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A former bar girl dancer rues her present occupation of waitress
The ground floor apartment of former bar girl dancer, Mala Lichaye, 22, is at the very end of the Sindhi Camp at Chembur. The building in which stays is so close to another, that when you look up, the sky is just a sliver. Inside, there is a small living room, (with several pillowcases drying on a clothesline on one side), a dining area, a kitchen and a bathroom. But what catches the eye is a shoe rack, which is crowded with all sorts of shining women’s footwear: platform, wedge and stiletto heels.
Lichaye is brushing her teeth at 4.30 pm, while her friends are busy in the kitchen. She is an irritated mood: the water has run out. One of her friends produces a cup of tea within minutes for the visitor. Without make-up and their garish clothes, all of them look ordinary and, sad to say, a little run down, although they are all in their twenties.
“I am now working as a waitress in the Trimurti bar at Ghatkopar,” says Lichaye, using a towel as a dupatta. Works starts at 7 pm and goes on till 1.30 am.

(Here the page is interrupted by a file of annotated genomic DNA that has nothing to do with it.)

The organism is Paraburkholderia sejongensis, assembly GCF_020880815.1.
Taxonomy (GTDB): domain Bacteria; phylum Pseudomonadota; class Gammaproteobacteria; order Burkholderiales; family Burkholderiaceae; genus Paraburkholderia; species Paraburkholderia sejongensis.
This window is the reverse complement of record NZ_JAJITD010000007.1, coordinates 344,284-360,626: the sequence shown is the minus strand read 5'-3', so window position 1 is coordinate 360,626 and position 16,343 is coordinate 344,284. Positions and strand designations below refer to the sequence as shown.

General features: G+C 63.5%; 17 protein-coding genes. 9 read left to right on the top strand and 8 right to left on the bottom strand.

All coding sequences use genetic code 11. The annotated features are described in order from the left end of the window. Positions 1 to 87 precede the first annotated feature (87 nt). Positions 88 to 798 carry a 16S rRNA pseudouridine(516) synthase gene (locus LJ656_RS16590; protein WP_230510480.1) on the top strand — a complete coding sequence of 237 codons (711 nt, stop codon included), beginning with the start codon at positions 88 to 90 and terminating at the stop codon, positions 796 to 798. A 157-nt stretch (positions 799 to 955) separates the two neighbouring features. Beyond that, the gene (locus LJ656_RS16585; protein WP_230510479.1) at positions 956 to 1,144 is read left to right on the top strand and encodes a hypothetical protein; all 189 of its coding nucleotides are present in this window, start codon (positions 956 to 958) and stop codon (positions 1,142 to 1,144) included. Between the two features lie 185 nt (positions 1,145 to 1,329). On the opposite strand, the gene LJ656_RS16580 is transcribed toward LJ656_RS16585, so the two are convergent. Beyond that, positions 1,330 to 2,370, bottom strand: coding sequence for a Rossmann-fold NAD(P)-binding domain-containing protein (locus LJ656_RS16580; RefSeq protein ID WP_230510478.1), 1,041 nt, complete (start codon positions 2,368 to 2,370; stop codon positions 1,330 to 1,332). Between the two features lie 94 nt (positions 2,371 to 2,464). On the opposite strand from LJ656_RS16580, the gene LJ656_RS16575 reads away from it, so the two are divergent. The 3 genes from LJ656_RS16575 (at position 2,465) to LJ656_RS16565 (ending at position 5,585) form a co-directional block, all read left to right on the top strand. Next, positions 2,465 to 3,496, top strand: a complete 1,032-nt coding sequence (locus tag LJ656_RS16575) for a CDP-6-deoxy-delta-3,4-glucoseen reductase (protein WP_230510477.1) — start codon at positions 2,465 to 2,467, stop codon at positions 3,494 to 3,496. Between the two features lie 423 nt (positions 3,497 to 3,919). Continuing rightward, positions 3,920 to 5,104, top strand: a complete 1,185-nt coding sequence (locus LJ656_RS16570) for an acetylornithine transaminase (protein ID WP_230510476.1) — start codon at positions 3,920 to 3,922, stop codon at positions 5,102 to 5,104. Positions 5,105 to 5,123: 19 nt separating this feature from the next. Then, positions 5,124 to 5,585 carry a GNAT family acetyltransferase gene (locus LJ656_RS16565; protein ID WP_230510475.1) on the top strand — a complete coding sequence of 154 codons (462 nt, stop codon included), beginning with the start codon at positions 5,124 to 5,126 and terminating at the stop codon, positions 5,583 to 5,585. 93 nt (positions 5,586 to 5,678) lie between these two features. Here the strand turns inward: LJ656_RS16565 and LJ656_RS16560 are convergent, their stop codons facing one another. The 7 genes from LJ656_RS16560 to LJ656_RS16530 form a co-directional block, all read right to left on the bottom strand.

“Earlier, we used to dance and earn our money,” she says. “There was a dignity of labour. Now, we have to pour drinks and stand very near the patrons. Some of them talk rudely. Some pinch us, and say, ‘Look what has happened to you. You were a glamourous bar girl and now you are just a waiter.’ I feel bad when I hear comments like this.”
She earns about Rs 200 a day, a far cry from the Rs 600 to Rs 800 as a dance bar girl.
All the other girls who live in the area are going through the same financial problems. “They are also working as waitresses,” she says. “The ban has really hurt us.”
When asked what she would say if she were to meet Home Minister R.R. Patil, she says, “I would say that what you did was not right. It is a terrible thing, to take away somebody’s livelihood and you have no right to do that. Why don’t you come to our homes and see how difficult is our lives. Like any human being, we also want to lead a decent life and give our younger brothers and sisters a good education.”
Sitting next to her is Shyam Sundar, a member of the Bharatiya Bar Girl’s Union: “I have heard the Russian girls are doing dances in bars but there is no ban against them. Patil says the dance bars are against Marathi culture. How can a dance form be against Marathi culture?”